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The Long Shadow of Little Rock

Tue, 11/29/2005 - 1:53pm by Tim


A moving memoir by the woman who was the advisor for the Little Rock nine during the Central High crisis:

Daisy Bates, The Long Shadow of Little Rock. New York: D. McKay, 1964.

From the forward by historian Willard B. Gatewood Jr.:

"Daisy Bates's memoir, originally published in 1962, chronicles the moral and physical courage of one who stood at the center of the tumultuous events surrounding the racial integration of Central High School in Little Rock, Arkansas during 1957 - 1958. Despite its title, this work is far more than a gripping account of the crisis at Central High. Rather it is the memoir of a remarkable individual whose role in the struggle of Afro-Americans to achieve equal rights culminated, rather than began and ended, in this single episode."

From V. Robin Grice, University of Michigan Center for Afroamerican and African Studies Information Resources Coordinator:

"Daisy Bates first-person account of the events now known simply as “Little Rock” is mesmerizing. In a world where the word "hero" has come to be used so blithely, this book promises to challenge the reader on many levels. Yes, courage and sacrifice do often come in a blink of an eye, but there’s a much rarer sort: the daily courage and everyday sacrifice of a time when the consequences of standing up were as obvious as the cross burning in your front yard; where humiliation, financial ruin and violent death were not sudden nor unexpected, and yet the “survivors” too asked “why”; where you, the reader of this important book, are surprised and frankly amazed that instead of losing her mind, Daisy Bates --hero, soldier, fighter of the good fight -- kept on fighting."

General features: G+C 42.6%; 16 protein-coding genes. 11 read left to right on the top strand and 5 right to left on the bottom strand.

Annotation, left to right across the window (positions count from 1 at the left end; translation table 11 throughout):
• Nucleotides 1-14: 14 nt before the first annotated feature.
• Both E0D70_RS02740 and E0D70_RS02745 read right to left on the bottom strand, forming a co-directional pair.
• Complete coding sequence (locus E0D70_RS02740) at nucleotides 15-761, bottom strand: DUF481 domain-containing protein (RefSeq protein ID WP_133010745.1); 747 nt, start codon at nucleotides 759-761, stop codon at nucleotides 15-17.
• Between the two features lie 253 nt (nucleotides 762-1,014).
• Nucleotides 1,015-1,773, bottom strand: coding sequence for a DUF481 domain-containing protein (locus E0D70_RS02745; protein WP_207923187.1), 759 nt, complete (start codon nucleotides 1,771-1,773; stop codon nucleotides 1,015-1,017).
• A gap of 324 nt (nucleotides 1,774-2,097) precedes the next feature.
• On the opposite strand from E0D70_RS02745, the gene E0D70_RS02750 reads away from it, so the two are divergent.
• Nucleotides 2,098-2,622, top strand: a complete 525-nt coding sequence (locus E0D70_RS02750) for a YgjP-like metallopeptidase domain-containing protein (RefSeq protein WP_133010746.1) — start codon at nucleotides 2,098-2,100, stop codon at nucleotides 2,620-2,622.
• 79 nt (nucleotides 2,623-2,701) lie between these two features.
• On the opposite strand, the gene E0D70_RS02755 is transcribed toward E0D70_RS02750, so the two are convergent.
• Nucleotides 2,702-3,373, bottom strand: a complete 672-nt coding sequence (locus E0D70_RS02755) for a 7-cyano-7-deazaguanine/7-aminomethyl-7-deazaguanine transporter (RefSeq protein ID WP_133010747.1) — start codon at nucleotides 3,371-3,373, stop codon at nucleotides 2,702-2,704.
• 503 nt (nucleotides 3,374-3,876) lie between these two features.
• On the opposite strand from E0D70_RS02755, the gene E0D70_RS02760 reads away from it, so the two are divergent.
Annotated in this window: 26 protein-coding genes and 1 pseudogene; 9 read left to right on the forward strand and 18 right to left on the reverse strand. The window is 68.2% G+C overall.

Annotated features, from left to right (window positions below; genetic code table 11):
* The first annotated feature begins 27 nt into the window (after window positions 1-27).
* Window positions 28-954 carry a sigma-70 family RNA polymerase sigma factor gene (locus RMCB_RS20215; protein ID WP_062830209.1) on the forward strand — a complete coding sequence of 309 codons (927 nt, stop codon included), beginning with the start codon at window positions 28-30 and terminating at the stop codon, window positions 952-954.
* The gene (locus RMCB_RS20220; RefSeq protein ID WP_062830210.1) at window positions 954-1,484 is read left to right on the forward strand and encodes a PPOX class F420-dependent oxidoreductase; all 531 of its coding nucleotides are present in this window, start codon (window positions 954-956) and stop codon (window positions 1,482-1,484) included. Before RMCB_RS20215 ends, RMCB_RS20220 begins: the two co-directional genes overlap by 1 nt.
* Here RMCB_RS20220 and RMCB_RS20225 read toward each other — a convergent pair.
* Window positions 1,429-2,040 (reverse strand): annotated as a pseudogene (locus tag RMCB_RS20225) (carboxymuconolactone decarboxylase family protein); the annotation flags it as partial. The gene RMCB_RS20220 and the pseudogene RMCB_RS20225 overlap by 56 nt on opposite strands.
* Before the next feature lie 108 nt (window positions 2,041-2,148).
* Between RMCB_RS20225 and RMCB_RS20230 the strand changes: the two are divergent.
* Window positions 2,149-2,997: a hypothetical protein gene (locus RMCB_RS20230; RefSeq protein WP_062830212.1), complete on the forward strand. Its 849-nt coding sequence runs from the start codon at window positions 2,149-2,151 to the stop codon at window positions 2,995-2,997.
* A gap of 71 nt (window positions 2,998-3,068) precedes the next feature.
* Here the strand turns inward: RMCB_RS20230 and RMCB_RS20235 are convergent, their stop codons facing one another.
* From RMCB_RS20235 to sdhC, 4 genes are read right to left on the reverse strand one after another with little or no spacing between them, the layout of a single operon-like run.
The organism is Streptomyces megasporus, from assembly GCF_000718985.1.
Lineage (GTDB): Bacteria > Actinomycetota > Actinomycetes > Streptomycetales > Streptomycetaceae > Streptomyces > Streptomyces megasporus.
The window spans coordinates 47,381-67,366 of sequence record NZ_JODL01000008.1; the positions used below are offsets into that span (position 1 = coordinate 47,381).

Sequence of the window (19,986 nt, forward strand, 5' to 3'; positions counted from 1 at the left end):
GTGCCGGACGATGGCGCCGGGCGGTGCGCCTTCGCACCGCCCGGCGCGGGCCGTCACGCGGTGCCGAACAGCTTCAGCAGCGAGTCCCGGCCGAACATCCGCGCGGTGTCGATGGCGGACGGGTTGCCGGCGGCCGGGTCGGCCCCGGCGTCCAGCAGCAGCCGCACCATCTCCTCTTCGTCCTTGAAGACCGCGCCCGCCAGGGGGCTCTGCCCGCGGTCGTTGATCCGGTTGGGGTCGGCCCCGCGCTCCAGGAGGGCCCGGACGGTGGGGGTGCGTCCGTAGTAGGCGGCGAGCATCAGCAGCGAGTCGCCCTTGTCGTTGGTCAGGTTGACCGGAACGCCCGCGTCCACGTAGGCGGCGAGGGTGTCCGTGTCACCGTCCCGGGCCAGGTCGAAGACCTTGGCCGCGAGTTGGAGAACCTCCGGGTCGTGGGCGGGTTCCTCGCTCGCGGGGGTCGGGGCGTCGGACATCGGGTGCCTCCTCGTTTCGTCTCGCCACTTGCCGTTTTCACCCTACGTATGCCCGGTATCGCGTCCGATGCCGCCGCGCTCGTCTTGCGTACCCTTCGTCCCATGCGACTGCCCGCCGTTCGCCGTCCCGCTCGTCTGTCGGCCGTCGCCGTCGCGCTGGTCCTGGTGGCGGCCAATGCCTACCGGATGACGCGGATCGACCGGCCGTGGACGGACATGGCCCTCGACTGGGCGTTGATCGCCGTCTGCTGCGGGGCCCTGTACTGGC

Charles Behling, Co-Director of the Program on Intergroup Relations, and Adjunct Lecturer in Psychology, University of Michigan:

"I found Daisy Bates' memoir very powerful, especially in placing the events of Brown into the context of the lives, courage, and pain of those who lived the struggle. I myself was a child in the South during the period of Little Rock, and I found Ms. Bates' story both inspiring and horrifying. I think her memoir can help us rethink life in Ann Arbor and Ypsilanti today, how far we still have to go, and how crucial is the journey."

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